France will travel to the Aviva Stadium seeking revenge in the penultimate round of the 2019 Six Nations.
The last-gasp goal set Joe Schmidt’s side on the path to a 2018 Six Nations grand slam as Ireland dispensed of every opponent they were faced with.
France could well have been the ones toasting a grand slam at the 2018 tournament and will arrive in Dublin hoping to set themselves up for another title tilt.
In 2009 it was the same set of circumstances but a different location as France arrived in Dublin for round one of the fixtures, but the game was played at Croke Park.
Irrespective of the venue, the outcome was the same as the Irishmen overcame the challenge of the French and all others to go on and complete their first grand slam since 1948.
Tries from Brian O’Driscoll, Jamie Heaslip and Gordon D’Arcy were enough to give Ireland the win as they ran out eventual 30-21 winners.
Jacques Brunel’s side will be hungry for victory, considering the last time they beat Ireland in Dublin in the Six Nations was in 2011.
France arrived as the holders and despite losing the try count three to one, Les Bleus weathered the Irish storm to emerge victorious.
Morgan Parra’s perfect record from the tee proved to be vital and although Ireland rallied late on, mustering a try through Jamie Heaslip, it wasn’t enough as France held on for the win.
However, perhaps the most iconic game between these two sides was played out in 2007 at Croke Park.
France trailed by four points and with a minute on the clock Vincent Clerc danced through the Irish defence to touch down under the posts.
The try and resulting victory put France on course to win the Six Nations despite losing to England at Twickenham.
Dublin – The Fair City, the capital of Ireland and, of course, the location of the Aviva Stadium, the venue for Ireland’s home games in Rugby’s Greatest Championship.
There is so much to pack into a weekend in the Irish capital, one of Europe’s great cities.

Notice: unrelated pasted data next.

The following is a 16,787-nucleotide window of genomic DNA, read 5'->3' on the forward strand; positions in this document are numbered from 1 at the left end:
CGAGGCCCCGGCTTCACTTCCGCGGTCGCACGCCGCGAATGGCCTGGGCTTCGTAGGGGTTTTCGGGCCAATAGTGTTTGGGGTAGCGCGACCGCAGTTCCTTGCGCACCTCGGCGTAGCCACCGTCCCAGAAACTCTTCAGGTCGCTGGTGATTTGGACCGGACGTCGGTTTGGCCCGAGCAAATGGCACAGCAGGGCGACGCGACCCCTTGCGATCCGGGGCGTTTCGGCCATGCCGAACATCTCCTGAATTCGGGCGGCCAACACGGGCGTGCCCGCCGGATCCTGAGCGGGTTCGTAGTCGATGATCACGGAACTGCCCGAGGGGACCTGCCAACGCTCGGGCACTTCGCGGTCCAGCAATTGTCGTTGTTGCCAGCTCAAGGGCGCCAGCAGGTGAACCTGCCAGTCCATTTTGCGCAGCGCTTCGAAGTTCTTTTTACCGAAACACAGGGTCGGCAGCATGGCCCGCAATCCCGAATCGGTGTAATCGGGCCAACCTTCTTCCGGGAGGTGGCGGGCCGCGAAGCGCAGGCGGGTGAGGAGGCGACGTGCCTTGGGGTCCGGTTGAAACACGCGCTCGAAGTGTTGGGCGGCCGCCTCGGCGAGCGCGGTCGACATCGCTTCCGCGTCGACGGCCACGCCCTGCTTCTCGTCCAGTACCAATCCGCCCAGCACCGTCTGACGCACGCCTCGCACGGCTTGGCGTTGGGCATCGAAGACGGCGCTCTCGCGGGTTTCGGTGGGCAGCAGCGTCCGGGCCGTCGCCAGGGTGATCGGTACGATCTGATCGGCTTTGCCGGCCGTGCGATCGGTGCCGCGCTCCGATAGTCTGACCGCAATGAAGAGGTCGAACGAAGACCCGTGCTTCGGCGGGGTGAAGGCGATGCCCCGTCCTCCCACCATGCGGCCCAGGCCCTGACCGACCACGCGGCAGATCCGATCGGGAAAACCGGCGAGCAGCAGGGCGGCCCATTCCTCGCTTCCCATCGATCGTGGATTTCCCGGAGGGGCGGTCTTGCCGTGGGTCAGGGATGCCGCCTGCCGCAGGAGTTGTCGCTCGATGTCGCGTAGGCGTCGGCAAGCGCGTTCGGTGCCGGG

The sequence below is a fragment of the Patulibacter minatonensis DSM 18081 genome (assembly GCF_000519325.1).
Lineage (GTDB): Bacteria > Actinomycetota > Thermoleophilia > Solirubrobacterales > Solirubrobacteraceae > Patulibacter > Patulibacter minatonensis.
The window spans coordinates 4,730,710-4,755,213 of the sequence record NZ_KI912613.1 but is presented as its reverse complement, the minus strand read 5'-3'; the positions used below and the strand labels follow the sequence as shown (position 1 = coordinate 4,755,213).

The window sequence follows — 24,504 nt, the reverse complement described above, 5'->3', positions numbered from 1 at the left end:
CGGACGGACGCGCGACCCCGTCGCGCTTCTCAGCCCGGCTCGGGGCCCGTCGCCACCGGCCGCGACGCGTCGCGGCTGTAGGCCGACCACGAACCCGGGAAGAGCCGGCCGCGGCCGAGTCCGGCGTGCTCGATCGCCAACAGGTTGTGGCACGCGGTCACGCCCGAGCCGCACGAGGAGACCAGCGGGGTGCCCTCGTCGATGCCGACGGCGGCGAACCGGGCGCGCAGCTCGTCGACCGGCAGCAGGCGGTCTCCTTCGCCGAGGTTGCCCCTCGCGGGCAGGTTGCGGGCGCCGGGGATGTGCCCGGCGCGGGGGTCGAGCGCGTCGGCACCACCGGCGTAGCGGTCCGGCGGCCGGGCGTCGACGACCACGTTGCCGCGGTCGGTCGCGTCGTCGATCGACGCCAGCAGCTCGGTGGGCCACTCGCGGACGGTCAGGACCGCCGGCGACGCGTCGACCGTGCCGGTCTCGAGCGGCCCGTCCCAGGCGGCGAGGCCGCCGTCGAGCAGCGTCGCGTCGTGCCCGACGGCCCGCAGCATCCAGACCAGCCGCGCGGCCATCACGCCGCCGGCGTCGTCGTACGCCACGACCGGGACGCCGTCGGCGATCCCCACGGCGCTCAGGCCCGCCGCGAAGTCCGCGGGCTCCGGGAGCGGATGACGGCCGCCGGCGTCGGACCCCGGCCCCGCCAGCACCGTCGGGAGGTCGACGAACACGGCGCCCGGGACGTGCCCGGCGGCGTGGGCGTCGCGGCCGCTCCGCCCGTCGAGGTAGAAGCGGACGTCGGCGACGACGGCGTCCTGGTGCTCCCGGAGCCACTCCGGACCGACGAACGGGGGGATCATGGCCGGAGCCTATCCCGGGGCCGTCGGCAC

The Guinness Storehouse is an absolute must-see with the highlight being a perfect pint of the black stuff in the 360-degree panoramic café at the end of the tour – with jaw-dropping views over the whole city.
The River Liffey runs through Dublin and a walk along its banks will take you into the heart of the city.
St Stephen’s Green – one of the largest enclosed city squares in Europe – is a hidden delight with fountains, foliage and fun wherever you look.
And one last tip from the top – always order your Guinness first at the bar in a hefty round. They take a while to pour and need to be left to settle so let your barman get those sorted first before ordering the rest of your drinks.
Built on the site of the former Lansdowne Road Stadium, the newly-developed Aviva Stadium will play host to France on Sunday March 3, 2019.
The stadium was officially opened in May 2010 with an increased capacity of over 51,000.
Ireland famously lost their opening Six Nations match at the new stadium when France ran out narrow winners and the 25-23 victory remains the last time France won on Irish soil in the Six Nations.
Since then the men in green have only been defeated on a further two occasions in any Six Nations competition at the Aviva Stadium, winning fifteen and drawing two.